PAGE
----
Hip replacement surgery has become a common and highly successful procedure for people with hip pain and mobility issues due to various conditions, such as osteoarthritis, rheumatoid arthritis or hip fractures. However, in some cases, the original hip replacement may fail or wear out over time, leading to the need for revision hip replacement surgery.
Here, we’ll explore when revision hip replacement surgery is needed, what the procedure involves and the associated risks.
Revision hip replacement, also known as secondary hip replacement, is needed when your original hip replacement implant fails or causes complications.
Several reasons may lead to the need for revision surgery:
Implant wear and tear
Over time, your artificial hip joint may wear out, causing pain, instability and reduced mobility. This can result from normal wear and tear. It is especially common in individuals who have had their hip replacements for many years.
Infection can occur in your hip joint, leading to the need for revision surgery. In some cases, this may involve removing the infected implant and replacing it once the infection is under control.
Your artificial hip components may become loose or dislodged from the bone, causing pain and instability. This can result from various factors, including bone loss or poor implant placement.
Fractures around your implant site can result in the need for revision surgery. These fractures may occur due to a fall, trauma or stress on the hip joint.
Component malposition and recurrent dislocation
Incorrect positioning of the hip implant components during your initial surgery can lead to discomfort, limited range of motion, dislocation and the need for revision surgery.
In rare cases, hip implants are recalled due to manufacturing defects or safety concerns. In these cases, revision surgery is needed to replace the defective implant.
Revision hip replacement surgery is a more complex procedure than the initial hip replacement. It typically involves the following steps:
Before surgery, your surgeon will conduct a thorough evaluation, which may include imaging tests, blood tests and a review of your medical history. This assessment helps determine the extent of the problem and helps plan the surgery.
Revision hip replacement is performed under general or spinal anaesthesia to ensure you’re comfortable and pain-free during the procedure.
Removal of the failed implant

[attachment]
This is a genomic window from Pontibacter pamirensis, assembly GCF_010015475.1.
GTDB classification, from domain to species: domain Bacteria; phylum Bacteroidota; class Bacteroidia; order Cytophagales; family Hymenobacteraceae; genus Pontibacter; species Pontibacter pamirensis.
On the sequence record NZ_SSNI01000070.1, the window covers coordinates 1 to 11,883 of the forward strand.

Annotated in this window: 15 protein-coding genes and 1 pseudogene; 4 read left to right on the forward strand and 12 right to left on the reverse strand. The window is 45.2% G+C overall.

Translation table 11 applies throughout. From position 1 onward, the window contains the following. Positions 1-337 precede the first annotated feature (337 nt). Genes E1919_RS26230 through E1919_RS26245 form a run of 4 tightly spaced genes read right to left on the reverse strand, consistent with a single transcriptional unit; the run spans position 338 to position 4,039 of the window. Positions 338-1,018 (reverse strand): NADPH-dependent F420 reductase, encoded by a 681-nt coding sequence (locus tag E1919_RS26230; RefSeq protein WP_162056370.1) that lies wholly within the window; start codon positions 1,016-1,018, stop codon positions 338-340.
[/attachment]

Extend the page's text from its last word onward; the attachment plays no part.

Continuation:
Your surgeon will make a cut (incision), usually along the same scar as your original surgery, to access your hip joint. The failed implant components, including the stem, cup and any damaged bone, will be carefully removed.
In cases of bone loss or damage, your surgeon may need to rebuild or reinforce your bone using grafts or special implants.
New implant placement
Your surgeon will insert new hip implant components, which may include a new stem, socket and possibly a liner. These components are selected based on your specific needs.
Closure and recovery
After implant placement, your incision will be closed and you will be carefully monitored during your recovery process. Physiotherapy and rehabilitation are crucial to help regain the strength and mobility of your hip.
While revision hip replacement can improve your quality of life, it is not without risks. Some potential complications and risks include:
The risk of infection is always present with any surgical procedure. In revision hip replacement, the risk may be higher, especially if infection was the reason for the revision.
The risk of blood clots forming in your legs (deep vein thrombosis) or travelling to your lungs (pulmonary embolism) is a concern after any major surgery.
Nerves around the hip joint can be injured during surgery, leading to numbness or weakness in your leg.
There is a risk of your hip joint dislocating or becoming unstable after revision surgery, especially if there is a significant amount of bone loss.
New hip implants can also fail or wear out over time, potentially leading to further revisions in the future.
Recovery from revision hip replacement surgery is often longer and more challenging than the initial hip replacement, and you may not achieve the same level of function as before.
It is essential to work closely with your healthcare team to understand the potential risks and benefits of having revision hip replacement surgery in your particular circumstances. This will help determine the appropriate course of action.
While revision surgery can provide you with relief from hip pain and improve your mobility, it’s not without its challenges and risks. You should carefully consider all your options and consult with your orthopaedic surgeon to make an informed decision about your hip health and quality of life.
Mr Vikas Vedi is a Consultant Orthopaedic Surgeon at Spire Thames Valley Hospital, specialising in hip and knee surgery, joint replacement, revision surgery, and sports injuries to the hip, knee, foot and ankle. He has expertise in minimally invasive joint replacement surgery of the hip and knee, arthroscopic knee surgery and soft tissue conditions around the hip and knee. Mr Vedi is also one of the UK's lead surgeons in the Rapid Recovery Programme for joint replacement surgery — a patient-focused approach to the management of hip and knee replacement patients aimed at improving patient experiences and speeding up rehabilitation. He is a key opinion leader in the use of biologics for orthopaedic conditions.
If you're concerned about symptoms you're experiencing or require further information on the subject, talk to a GP or see an expert consultant at your local Spire hospital.